The Seattle Kraken expansion draft has come and gone, the Mark Giordano era with the Calgary Flames has come to an end. After being left unprotected by the team, the Calgary Flames will enter training camp without #5 on their roster for the first time since he stepped on the ice with them in 2005. It has been 949 NHL games with him on the roster, eight seasons of him being the team captain, and a 16 year journey that took him from complete unknown into franchise legend.
There can be endless conjecture on what the organization could have done instead to keep Giordano in the fold for the rest of his career, but the time for that isn’t now. The Flames just lost one of the best players in franchise history, and rather than cry that it is over, we wanted to take some time and look back at all that he did for him teammates, the organization, and the entire city of Calgary.
Giordano is the definition of an NHL success story. After playing junior with the Owen Sound Attack, Giordano went undrafted in his eligible season and although he accepted an invite to the Phoenix Coyotes’s training camp, he would return to the OHL the following season. Once his junior career was over, Giordano was aiming towards an education until former Flames GM, and current head coach, Darryl Sutter offered him a spot at the Flames’ summer camp.
It would be easy to say the rest was history, but Giordano’s journey was far from easy after that.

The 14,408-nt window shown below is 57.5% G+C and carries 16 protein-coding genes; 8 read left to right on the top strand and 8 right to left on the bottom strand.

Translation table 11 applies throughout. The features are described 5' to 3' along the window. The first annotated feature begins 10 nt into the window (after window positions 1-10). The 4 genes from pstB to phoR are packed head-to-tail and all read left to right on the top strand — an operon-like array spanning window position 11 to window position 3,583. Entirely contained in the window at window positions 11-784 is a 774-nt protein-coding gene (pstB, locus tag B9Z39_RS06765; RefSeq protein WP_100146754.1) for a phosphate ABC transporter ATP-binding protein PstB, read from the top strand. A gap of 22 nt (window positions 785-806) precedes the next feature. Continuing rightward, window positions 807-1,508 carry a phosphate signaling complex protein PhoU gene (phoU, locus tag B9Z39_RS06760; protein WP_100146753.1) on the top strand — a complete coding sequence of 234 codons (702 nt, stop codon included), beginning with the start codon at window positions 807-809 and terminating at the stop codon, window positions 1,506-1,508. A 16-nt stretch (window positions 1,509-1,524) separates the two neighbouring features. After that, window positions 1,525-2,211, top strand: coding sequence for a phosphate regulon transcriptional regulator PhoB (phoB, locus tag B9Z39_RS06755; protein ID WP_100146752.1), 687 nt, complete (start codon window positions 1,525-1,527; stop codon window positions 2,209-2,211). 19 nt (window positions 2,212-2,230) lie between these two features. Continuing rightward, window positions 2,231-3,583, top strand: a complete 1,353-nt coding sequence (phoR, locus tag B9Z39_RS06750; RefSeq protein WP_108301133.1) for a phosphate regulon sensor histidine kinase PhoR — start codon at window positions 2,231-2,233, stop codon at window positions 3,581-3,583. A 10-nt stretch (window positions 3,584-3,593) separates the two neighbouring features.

Although he impressed in camp, and earned himself a contract with the team’s AHL affiliate, it would take him four full seasons before he made the NHL roster full time. During those four years, Giordano spent time in the NHL, AHL and even the KHL working his way to proving the team he belonged on the blueline full time.
Normally a trip to Russia means your career is heading to a close, but for Giordano it was just the push he needed to showcase what he could provide the organization. He earned himself a three-year contract with the team, and never looked back.
Five seasons later, Giordano would take on the mantle of Captain, succeeding franchise legend Jarome Iginla. Giordano was consistently touted by his teammates and players around the league for his leadership qualities and there was no better person to take on that mantle over the past eight seasons.
During his time with the Flames, Giordano racked up 949 games played which puts him second all time in franchise history, fifth in team history for assists at 366, and eighth overall in points with 509. Not too shabby for an undrafted defenseman.
On the ice
To say that Giordano evolved into the complete player may be the biggest understatement of his career. Giordano was an offensive minded defenseman that was a rock in his own zone. He consistently played on the top power play unit, as well as the first pair on the penalty kill. He was consistently the first defensive option in 3v3 overtime and more often than not called upon to be one of the last defenses in a 5v3 PK. Giordano played—and frankly excelled—in every situation he was put in.